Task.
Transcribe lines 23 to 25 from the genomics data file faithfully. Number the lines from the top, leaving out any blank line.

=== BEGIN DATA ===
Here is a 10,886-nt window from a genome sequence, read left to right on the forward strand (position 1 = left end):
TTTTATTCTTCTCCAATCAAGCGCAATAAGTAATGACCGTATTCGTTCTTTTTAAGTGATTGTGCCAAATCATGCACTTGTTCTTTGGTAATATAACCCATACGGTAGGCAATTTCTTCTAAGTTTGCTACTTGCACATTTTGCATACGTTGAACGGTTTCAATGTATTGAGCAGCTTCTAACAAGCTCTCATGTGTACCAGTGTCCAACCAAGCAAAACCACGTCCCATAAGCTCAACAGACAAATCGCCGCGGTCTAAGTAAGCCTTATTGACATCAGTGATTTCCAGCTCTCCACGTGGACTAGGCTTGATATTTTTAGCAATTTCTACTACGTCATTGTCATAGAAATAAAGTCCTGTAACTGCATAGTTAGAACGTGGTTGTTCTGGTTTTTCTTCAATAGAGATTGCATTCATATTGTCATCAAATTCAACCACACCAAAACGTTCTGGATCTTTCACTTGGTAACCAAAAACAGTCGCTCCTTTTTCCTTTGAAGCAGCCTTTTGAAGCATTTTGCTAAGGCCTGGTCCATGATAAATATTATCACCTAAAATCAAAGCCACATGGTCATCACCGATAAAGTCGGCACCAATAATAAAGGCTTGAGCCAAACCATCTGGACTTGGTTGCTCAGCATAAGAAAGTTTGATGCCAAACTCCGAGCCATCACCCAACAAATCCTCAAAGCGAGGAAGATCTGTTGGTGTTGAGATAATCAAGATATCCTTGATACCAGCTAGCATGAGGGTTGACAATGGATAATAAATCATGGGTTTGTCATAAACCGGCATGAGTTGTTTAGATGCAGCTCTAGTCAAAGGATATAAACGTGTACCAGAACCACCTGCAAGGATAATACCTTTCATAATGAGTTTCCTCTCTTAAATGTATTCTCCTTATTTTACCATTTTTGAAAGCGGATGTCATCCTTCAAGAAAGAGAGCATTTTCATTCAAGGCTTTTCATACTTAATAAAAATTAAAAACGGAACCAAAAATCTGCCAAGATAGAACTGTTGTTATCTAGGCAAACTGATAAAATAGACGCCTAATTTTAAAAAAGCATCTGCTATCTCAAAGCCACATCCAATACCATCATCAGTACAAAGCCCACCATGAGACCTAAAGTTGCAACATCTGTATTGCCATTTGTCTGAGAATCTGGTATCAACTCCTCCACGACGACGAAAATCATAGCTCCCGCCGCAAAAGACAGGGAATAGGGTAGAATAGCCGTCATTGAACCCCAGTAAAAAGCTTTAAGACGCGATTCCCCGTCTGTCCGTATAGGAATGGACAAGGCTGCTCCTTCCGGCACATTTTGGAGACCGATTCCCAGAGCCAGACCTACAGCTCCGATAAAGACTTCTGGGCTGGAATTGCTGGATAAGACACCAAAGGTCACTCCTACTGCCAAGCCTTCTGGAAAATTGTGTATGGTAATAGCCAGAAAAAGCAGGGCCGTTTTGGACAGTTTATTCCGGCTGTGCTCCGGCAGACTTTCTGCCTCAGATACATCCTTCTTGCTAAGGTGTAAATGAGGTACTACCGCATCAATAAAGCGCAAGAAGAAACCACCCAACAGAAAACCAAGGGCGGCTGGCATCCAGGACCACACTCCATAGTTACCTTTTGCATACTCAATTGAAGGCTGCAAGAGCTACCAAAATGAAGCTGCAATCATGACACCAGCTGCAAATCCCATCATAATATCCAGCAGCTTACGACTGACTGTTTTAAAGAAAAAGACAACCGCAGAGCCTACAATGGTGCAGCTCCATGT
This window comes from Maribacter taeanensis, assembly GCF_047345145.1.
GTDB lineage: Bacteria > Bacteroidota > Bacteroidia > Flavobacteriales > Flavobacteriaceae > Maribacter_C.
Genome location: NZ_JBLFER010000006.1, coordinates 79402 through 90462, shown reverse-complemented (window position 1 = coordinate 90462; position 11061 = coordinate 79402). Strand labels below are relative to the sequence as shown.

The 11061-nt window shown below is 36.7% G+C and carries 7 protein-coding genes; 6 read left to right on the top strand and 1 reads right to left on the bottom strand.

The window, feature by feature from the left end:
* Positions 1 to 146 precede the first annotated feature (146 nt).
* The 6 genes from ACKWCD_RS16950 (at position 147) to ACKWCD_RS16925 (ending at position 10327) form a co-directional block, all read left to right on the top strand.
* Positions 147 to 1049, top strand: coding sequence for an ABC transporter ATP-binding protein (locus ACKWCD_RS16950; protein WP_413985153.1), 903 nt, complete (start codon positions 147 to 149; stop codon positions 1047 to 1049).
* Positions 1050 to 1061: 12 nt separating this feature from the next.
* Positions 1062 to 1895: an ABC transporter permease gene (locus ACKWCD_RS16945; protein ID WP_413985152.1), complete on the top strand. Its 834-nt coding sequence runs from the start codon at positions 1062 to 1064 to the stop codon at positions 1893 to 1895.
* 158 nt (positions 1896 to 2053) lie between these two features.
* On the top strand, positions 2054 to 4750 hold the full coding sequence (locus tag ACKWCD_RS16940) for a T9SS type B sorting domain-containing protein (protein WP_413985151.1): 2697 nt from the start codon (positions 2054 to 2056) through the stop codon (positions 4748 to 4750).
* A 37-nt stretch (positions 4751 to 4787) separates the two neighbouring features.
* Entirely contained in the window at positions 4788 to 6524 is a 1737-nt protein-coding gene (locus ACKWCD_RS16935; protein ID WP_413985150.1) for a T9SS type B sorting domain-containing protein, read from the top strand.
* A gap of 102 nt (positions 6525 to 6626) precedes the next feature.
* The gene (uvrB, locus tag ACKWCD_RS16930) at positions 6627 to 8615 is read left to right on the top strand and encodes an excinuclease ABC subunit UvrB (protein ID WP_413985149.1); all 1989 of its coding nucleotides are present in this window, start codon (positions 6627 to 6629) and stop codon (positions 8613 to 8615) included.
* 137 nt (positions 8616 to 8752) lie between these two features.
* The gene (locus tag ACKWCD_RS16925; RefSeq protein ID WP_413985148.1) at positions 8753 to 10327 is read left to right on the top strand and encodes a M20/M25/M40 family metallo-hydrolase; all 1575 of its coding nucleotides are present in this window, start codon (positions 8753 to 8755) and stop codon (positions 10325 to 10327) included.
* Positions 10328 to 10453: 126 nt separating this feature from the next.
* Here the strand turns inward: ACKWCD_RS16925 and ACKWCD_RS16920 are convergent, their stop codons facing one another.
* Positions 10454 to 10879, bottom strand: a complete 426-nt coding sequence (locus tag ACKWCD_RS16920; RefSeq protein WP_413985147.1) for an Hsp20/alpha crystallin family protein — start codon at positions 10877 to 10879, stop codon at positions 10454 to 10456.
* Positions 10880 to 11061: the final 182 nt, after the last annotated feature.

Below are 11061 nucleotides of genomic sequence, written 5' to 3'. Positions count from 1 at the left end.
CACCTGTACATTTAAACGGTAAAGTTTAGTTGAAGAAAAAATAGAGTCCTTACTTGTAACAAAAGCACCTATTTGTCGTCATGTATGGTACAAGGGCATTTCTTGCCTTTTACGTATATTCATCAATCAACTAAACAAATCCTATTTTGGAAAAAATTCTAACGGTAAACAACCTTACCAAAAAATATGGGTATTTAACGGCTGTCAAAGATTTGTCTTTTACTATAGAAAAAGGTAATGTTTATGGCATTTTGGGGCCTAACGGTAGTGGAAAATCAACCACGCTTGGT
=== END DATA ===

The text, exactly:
* Positions 10454 to 10879, bottom strand: a complete 426-nt coding sequence (locus tag ACKWCD_RS16920; RefSeq protein WP_413985147.1) for an Hsp20/alpha crystallin family protein — start codon at positions 10877 to 10879, stop codon at positions 10454 to 10456.
* Positions 10880 to 11061: the final 182 nt, after the last annotated feature.

Below are 11061 nucleotides of genomic sequence, written 5' to 3'. Positions count from 1 at the left end.